NDB Inc. is developing a prototype of a self charging diamond battery that the green energy startup claims capable of self charging for up to 28,000 years. (NDB Inc.)
Two breakthrough proof of concept demonstrations of a disruptive new self-charging diamond battery powered by nuclear radioactive waste has Pleasanton, California-based green energy startup NDB Inc. poised to disrupt the future concept of power within aerospace applications.
NDB Inc. CEO Dr. Nima Golsharifi told Avionics International that research and development of the first ever nano diamond battery (NDB) began seven years ago, and their focus has now shifted to developing commercialized versions of the device across various applications beyond aerospace. Their first two beta customers include a “leader in nuclear fuel cycle products and services and a leading global aerospace, defense and security manufacturing company,” according to an Aug. 25 press release.
“As we move forward, the biggest limiter for anything involving electronics is power or energy,” Golsharifi said during a Zoom call from London.
Using a proprietary concept that features multiple layers of synthetic diamond, the battery’s power source comes from the manipulation of energy stored within nuclear radioactive graphite. Inside the graphite is what is known as Carbon-14, a beta ray emitting carbon radio isotope that turns into nitrogen and anti neutrino and an energetic electron, according to the company’s YouTube explainer video.
NDB’s synthetic diamond, which also contains carbon, both shields the C-14 graphite and then absorbs the C-14’s energetic electrons –as many as 3,600 on average – to self-generate electricity for as much up to 28,000 years. The startup summarizes the diamond battery as effectively “bleeding electricity from recycled waste.”
Vadym Mochalin, Associate Professor, Department of Chemistry, Missouri University of Science & Technology said the NDB’s “battery life completely eliminates the need for charging and replacing batteries.”
“By reducing the required mass, size, and cost of devices through its small battery footprint, NDB’s innovative use of diamond as the active material in its technology will enable devices to operate completely independently of external energy sources,” Mochalin said in a statement.
Where the self-charging battery gets its power from. (NDB Inc.)
In both recent proof-of-concept demonstrations, the battery achieved a “40 percent charge, which is a significant improvement over commercial diamonds, which have a 15 percent charge collection efficiency.” The startup, which became incorporated last year,is an Alchemist Accelerator company, a California-based venture-backed accelerator that focuses on companies that sell business-to-business products.
Among some of the initial applications outlined by NDB include power for drones, cameras, sensors and scaling all the way up to spacecraft and rockets for use as both primary and backup sources of power.
“I can say comfortably today that based on the design and tests we have done so far that we can eventually meet the safety certification tests for most major aerospace applications. However, it will take some time to get to that point for aviation, as with any industry, needs to become comfortable with the new technology before it is adopted,” Golsharifi said.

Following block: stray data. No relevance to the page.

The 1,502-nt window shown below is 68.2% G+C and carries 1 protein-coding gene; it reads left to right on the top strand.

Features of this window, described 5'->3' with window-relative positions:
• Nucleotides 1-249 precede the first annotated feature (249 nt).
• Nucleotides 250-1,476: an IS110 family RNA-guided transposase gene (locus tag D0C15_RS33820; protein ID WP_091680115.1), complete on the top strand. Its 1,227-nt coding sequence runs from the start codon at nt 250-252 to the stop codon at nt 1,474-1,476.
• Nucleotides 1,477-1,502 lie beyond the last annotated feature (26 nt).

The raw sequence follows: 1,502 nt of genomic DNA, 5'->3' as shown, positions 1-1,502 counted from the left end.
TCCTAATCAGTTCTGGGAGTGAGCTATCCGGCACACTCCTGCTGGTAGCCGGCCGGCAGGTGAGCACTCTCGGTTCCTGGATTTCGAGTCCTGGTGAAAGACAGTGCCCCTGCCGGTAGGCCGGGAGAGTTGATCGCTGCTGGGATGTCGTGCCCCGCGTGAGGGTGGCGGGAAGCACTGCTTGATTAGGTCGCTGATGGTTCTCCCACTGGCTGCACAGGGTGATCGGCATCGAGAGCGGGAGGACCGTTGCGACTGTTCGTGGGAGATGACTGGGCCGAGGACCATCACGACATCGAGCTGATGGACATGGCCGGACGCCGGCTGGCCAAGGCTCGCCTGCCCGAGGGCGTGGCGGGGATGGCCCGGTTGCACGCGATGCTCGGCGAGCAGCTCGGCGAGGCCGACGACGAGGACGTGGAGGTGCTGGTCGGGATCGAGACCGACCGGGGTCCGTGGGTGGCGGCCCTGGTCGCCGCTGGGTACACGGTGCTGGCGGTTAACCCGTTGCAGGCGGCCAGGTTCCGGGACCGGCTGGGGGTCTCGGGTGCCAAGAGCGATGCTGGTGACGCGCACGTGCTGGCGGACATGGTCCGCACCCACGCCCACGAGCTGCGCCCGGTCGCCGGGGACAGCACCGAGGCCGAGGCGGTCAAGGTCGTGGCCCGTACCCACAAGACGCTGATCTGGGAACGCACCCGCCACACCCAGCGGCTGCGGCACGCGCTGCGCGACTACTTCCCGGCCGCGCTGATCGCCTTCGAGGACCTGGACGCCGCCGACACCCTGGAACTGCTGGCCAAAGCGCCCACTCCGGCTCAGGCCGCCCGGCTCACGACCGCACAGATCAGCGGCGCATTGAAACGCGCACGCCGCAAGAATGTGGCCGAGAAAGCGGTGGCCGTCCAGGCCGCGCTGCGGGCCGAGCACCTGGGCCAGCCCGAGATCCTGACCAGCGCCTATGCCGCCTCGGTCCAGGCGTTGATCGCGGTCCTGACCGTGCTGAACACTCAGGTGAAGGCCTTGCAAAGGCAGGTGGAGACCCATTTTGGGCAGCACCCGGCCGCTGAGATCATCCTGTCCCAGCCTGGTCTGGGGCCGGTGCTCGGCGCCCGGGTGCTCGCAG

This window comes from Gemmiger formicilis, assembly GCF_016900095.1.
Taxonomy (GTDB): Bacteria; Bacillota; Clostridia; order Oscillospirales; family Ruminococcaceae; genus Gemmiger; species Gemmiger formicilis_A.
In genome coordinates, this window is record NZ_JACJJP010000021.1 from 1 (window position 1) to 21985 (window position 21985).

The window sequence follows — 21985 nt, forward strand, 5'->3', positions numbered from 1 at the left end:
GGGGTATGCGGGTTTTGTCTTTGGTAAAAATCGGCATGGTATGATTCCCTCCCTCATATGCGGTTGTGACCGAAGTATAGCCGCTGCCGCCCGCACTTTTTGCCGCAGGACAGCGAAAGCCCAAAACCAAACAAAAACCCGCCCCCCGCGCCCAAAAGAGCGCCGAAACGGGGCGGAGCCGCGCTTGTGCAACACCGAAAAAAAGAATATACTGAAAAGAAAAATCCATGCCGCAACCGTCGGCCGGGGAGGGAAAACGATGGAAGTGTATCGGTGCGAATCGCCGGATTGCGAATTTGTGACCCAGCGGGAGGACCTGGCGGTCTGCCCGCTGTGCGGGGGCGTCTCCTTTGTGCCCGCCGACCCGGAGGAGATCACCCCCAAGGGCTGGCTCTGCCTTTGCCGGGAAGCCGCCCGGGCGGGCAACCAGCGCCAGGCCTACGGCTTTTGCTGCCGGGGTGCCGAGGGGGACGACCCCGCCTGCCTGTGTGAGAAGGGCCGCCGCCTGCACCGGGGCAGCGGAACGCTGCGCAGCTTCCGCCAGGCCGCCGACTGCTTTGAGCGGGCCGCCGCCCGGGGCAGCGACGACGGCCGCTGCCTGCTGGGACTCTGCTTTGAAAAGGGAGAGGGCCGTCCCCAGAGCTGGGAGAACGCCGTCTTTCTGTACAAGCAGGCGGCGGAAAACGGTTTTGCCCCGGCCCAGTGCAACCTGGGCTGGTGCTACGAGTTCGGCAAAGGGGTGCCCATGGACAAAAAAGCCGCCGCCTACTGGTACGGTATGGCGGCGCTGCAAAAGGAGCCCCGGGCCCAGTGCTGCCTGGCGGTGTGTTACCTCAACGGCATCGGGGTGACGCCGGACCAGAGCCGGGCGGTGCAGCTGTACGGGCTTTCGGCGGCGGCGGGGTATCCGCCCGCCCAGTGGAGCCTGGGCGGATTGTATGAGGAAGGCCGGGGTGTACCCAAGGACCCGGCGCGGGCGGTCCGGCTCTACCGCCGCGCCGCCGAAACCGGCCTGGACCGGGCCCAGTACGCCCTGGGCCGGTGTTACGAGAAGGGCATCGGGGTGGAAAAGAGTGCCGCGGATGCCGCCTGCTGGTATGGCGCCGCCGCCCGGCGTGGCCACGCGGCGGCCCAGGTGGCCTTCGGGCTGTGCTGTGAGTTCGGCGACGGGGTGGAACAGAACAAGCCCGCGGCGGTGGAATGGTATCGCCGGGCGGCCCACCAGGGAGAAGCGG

Both proof-of-concept tests were led by University of Cambridge physicist Sir Michael Pepper. The NDB team also includes former Chief Engineer for Rolls-Royce Professor Darrell Mann. Golsharifi said a team of legal experts that are also currently reviewing safety certification design requirements and tests across a range of different industries, including aerospace.
NDBs proprietary concept scatters the energetic electrons generated by the nuclear graphite, the electrons are then absorbed by the non-radioactive synthetic diamond to generate electricity. (NDB Inc.)
The timeline for powering an aircraft using a nano diamond batter is longer than other potential near-term applications it could support within drones, the CEO said.
“What our team is envisioning right now, is that if we do want to get into the aviation industry on the aircraft power side it would take a minimum of 7 to 8 years to achieve that. If you also think about things like drones or unmanned vehicles, as those become more popular in that time frame they could also be powered by this device. But on the larger scale airframes, it will take longer,” Golsharifi said.
The battery is also climate-independent and only requires open air to work, according to the company. NDB claims it will be able to produce the self-charging battery across any size or form of battery that is commonly used today in both consumer and industry applications. Developing commercial versions of the device requires the use of plasma enhanced techniques such as chemical vapor deposition, a technique that is used to make computer chips and other nano devices by growing them atomically layer by layer.
Neel Naicker, chief strategy officer for NDB said that the company is being extremely selective in developing initial industry applications for the battery.
“We have been very selective in terms of introducing something that will be game-changing for the industry, so we’ve been very selective and speaking with certain clients early on to develop a prototype partner. As you would imagine, the reason for the selectiveness is that we know this breakthrough will become extremely disruptive to many different industries,” Naicker said.
Development of the first NDB commercial prototype battery is currently underway and is expected to become available later this year.